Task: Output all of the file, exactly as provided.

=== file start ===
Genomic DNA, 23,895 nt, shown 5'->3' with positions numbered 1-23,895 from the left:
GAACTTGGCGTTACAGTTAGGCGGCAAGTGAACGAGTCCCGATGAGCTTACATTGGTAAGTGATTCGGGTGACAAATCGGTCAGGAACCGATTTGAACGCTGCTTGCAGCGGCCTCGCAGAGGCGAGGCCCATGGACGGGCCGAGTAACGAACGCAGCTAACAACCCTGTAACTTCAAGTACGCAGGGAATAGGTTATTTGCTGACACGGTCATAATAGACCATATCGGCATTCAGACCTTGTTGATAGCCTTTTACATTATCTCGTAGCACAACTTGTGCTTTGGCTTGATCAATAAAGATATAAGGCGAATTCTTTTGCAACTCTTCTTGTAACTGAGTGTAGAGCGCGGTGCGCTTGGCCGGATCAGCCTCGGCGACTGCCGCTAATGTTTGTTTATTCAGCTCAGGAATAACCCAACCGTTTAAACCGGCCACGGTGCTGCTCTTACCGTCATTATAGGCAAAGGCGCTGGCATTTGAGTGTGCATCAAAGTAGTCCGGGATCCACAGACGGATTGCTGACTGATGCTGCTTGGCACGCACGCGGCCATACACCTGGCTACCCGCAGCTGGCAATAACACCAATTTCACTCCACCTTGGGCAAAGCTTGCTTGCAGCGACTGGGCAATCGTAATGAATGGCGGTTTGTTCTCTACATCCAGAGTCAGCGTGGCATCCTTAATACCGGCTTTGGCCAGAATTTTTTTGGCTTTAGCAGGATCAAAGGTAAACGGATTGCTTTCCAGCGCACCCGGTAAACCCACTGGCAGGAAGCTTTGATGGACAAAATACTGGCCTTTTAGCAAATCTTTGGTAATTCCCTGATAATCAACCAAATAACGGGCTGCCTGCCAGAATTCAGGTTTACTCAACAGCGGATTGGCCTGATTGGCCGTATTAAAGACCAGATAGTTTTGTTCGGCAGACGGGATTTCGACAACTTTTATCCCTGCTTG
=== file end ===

Genomic DNA, 23,895 nt, shown 5'->3' with positions numbered 1-23,895 from the left:
GAACTTGGCGTTACAGTTAGGCGGCAAGTGAACGAGTCCCGATGAGCTTACATTGGTAAGTGATTCGGGTGACAAATCGGTCAGGAACCGATTTGAACGCTGCTTGCAGCGGCCTCGCAGAGGCGAGGCCCATGGACGGGCCGAGTAACGAACGCAGCTAACAACCCTGTAACTTCAAGTACGCAGGGAATAGGTTATTTGCTGACACGGTCATAATAGACCATATCGGCATTCAGACCTTGTTGATAGCCTTTTACATTATCTCGTAGCACAACTTGTGCTTTGGCTTGATCAATAAAGATATAAGGCGAATTCTTTTGCAACTCTTCTTGTAACTGAGTGTAGAGCGCGGTGCGCTTGGCCGGATCAGCCTCGGCGACTGCCGCTAATGTTTGTTTATTCAGCTCAGGAATAACCCAACCGTTTAAACCGGCCACGGTGCTGCTCTTACCGTCATTATAGGCAAAGGCGCTGGCATTTGAGTGTGCATCAAAGTAGTCCGGGATCCACAGACGGATTGCTGACTGATGCTGCTTGGCACGCACGCGGCCATACACCTGGCTACCCGCAGCTGGCAATAACACCAATTTCACTCCACCTTGGGCAAAGCTTGCTTGCAGCGACTGGGCAATCGTAATGAATGGCGGTTTGTTCTCTACATCCAGAGTCAGCGTGGCATCCTTAATACCGGCTTTGGCCAGAATTTTTTTGGCTTTAGCAGGATCAAAGGTAAACGGATTGCTTTCCAGCGCACCCGGTAAACCCACTGGCAGGAAGCTTTGATGGACAAAATACTGGCCTTTTAGCAAATCTTTGGTAATTCCCTGATAATCAACCAAATAACGGGCTGCCTGCCAGAATTCAGGTTTACTCAACAGCGGATTGGCCTGATTGGCCGTATTAAAGACCAGATAGTTTTGTTCGGCAGACGGGATTTCGACAACTTTTATCCCTGCTTG